Posts Tagged ‘Heat’

When purchasing a whole house portable generator, the following are some key features to look for based on trying to run an average sized house during a power outage including heat, water pump, lights, appliances, etc.  8000 watt rated output; 10,000 watt peek surge output; electric key start with included battery; automatic voltage regulator which maintains a constant voltage level; backup pull start mechanism; heavy duty steel frame; 11 hour run time at half load and a low oil shutoff system.

Other important features to look for are an all steel 8 gallon fuel tank; low noise rating of around 78 dba; 4 fully protected standard 110v outlets; 1 twist lock outlet 240V 30 amp; 1 twist lock outlet 120V 30 amp; 1 DC outlet 12V 8.3 amp; durable wheel and handle kit; reasonable weight around 241 pounds and reasonable dimensions such as 27.75″ x 22″.

Make sure a licensed electrician wires your panel box correctly so the long power cord from the generator can be plugged into an exterior transfer outlet box after the main circuit breaker has been switched off and the reserve generator breaker has been switched on.  Refer to your specific generators instruction manual for safe and proper operating procedures.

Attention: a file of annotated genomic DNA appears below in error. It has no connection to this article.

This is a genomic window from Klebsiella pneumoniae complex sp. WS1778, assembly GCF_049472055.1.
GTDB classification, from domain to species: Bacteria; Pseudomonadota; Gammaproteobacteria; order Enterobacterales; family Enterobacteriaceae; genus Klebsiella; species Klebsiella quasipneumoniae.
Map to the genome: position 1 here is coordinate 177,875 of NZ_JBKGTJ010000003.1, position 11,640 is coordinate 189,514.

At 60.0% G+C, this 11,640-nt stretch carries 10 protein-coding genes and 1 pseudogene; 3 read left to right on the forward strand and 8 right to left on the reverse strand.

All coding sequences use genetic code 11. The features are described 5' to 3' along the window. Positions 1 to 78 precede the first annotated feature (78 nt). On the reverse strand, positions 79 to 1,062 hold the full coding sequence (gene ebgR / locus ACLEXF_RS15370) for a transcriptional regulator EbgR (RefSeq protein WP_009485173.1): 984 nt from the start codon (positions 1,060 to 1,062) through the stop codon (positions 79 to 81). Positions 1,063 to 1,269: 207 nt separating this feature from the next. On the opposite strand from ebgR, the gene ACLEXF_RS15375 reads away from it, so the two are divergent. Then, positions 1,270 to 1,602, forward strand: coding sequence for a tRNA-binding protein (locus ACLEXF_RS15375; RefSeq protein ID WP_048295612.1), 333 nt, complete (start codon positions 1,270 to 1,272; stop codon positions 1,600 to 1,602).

Most generators do not come with a power cord so that will need to be purchased seperately.  A 25 foot power cord is generally a good length.  Make sure you also have a sufficient quantity of safely stored gasoline with stabil added to run your generator when needed.  So what generator do I use to get me through extended power outages?  My selection is the Allpower portable generator.

You can get a free preview of my first three post apocalyptic fiction books by clicking on the book cover images to the left of this blog post, on my blog page, which will take you to the Amazon.com website. Then you can click on the look inside option which will give you a free preview.  If my survival fiction books interest you; then consider purchasing them.  Book titles include American Rebellion Book 1 of the Revolution, American Rebellion Book 2 of the Revolution and American Rebellion Book 3 of the Revolution.

Firewood is an important backup heating source for your fireplace and or woodstove if your primary heat source is not available or if you are looking to conserve generator use during an emergency situation.  The following are some important things to know about firewood.

  • Wood is usually purchased in cords which is = to the following.  A cord is 128 cubic feet of wood when stacked which is 4 feet by 4 feet by 8 feet.
  • Split wood can be stacked more tightly than unsplit round wood.
  • Wood when first cut is considered green since it has all of its sap and can limit the amount of heat which is put out, plus leads to creosote build up in your chimney.
  • Green wood becomes seasoned wood after sitting for a year.  Seasoned wood is dried out and is much better for burning and produces more heat.
  • Most people keep their cords of wood stacked outside but to save trips out to the woodpile, keep a sufficient quantity also stored in a cool dry place such as against a dry concrete wall in an unfinished basement.
  • BTU stands for British Thermal Unit and refers to the amount of heat a given type of wood provides.  The higher the BTU rating is the better the wood will burn.